A Majority of the Public Supports the Filibuster

Jon Bernstein wants new polling data on the filibuster. The new CNN poll has one question about this:

As you may know, the filibuster is a Senate procedure which has been used to prevent the Senate from passing controversial legislation or confirming controversial appointments by the President, even if a majority of senators support that action. A vote of at least sixty senators out of one hundred is needed to end a filibuster. Do you favor or oppose the use of the filibuster in the U.S. Senate?

Just over half, 56%, favor the use of the filibuster, and 39% oppose it. Very few (5%) report having no opinion.

Of course, one poll with one question wording is hardly dispositive. I agree with Jon that we need more.

8 Responses to A Majority of the Public Supports the Filibuster

  1. Tom November 18, 2009 at 4:51 pm #

    I suppose they could have worded the question:

    “As you may know, the filibuster is a Senate procedure which has been used to prevent the Senate from passing BAD legislation or confirming BAD appointments by the President…”

    I think that might have generated just about the same type of response.

    I mean, come on, could they at least try to avoid bias?

  2. Jonathan Bernstein November 18, 2009 at 6:22 pm #

    The power of Plain Blog: I ask for a polling question, and CNN goes back in time a couple of days to insert it into their poll, so they can release it a few hours before I post.

  3. Zorro for the Common Good November 18, 2009 at 10:43 pm #

    Wait a second. Only 56% of the public supports the filibuster? Sorry, but that’s not enough. It should only be preserved if 60% support it.

  4. tom veil November 19, 2009 at 9:56 am #

    It would be interesting to see how the numbers shift if CNN referred to it as “the modern filibuster, a procedure invented in 1975.”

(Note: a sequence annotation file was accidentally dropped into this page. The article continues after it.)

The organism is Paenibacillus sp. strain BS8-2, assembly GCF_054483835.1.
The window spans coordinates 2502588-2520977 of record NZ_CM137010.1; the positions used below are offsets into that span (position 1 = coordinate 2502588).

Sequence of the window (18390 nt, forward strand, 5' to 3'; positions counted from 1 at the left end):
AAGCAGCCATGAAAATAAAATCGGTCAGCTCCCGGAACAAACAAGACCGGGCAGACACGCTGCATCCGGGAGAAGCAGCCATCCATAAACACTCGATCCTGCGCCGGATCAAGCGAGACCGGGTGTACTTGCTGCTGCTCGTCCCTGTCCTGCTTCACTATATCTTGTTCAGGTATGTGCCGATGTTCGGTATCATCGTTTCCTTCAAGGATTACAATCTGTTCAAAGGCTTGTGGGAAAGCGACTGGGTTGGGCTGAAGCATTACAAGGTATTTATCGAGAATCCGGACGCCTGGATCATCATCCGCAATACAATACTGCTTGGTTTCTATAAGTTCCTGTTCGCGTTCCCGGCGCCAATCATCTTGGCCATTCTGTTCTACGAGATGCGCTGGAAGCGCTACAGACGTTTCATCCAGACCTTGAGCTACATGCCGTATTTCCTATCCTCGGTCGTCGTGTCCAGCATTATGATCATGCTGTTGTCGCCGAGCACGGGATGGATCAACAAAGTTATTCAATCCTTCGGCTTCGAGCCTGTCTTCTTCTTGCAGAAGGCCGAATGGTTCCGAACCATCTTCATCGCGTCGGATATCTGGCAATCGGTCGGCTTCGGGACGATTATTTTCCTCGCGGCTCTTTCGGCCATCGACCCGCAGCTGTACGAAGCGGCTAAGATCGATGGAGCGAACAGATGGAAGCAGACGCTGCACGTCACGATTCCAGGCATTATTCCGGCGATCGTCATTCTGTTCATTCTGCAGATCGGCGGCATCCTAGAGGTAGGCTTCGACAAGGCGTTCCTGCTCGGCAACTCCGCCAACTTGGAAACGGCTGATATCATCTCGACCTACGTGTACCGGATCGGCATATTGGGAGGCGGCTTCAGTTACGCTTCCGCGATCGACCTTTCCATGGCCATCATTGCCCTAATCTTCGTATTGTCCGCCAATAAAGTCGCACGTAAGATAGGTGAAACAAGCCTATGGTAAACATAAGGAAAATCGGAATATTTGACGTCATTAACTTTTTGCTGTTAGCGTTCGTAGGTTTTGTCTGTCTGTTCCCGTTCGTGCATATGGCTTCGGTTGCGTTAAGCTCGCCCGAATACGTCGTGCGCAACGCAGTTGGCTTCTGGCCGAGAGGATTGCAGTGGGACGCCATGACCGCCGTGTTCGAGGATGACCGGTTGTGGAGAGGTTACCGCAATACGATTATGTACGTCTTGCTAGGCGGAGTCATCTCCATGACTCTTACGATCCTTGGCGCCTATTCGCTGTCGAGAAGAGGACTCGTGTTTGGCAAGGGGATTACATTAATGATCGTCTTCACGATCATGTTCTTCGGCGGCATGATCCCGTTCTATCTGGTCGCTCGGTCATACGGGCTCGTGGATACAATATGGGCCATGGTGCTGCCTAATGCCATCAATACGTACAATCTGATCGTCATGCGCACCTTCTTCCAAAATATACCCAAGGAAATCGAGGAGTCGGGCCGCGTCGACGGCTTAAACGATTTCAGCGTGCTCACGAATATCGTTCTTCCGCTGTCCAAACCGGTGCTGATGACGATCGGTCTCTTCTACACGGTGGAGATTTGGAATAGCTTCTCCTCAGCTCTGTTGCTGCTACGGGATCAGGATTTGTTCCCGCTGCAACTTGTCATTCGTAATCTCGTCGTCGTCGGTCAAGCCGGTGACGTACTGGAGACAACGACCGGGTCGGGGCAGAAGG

5. Steve Smith November 19, 2009 at 10:18 am #

    poorly worded question. some support filibuster because they oppose bill, some support procedure.

  6. evan500 November 19, 2009 at 12:39 pm #

    Yes, note the question refers to stopping “controversial appointments” or “controversial legislation.” Given that it is now being used routinely to stop all manner of business, the question skirts the real issue.

  7. Brad F November 19, 2009 at 2:32 pm #

    You afe talking about the American public here.

    The second question should have been: Do you know what a filibuster is?

    Yes: 14%
    No: 86%

    My favorite quote of all time from Winston Churchill: The best argument against democracy is spending 5 minutes with the avg voter.

  8. Cliff November 19, 2009 at 6:53 pm #

    TPM just posted an interesting observation. The original purpose of the filibuster was to have unlimited debate, for whatever means. But the “modern” filibuster does nothing of the sort. In fact it does the opposite — it keeps debate from happening. Koger’s observation that the airplane put an end to the old fashioned filibuster seems to be missing the fact that the information age has accelerated debate. Does the filibuster really make any sense?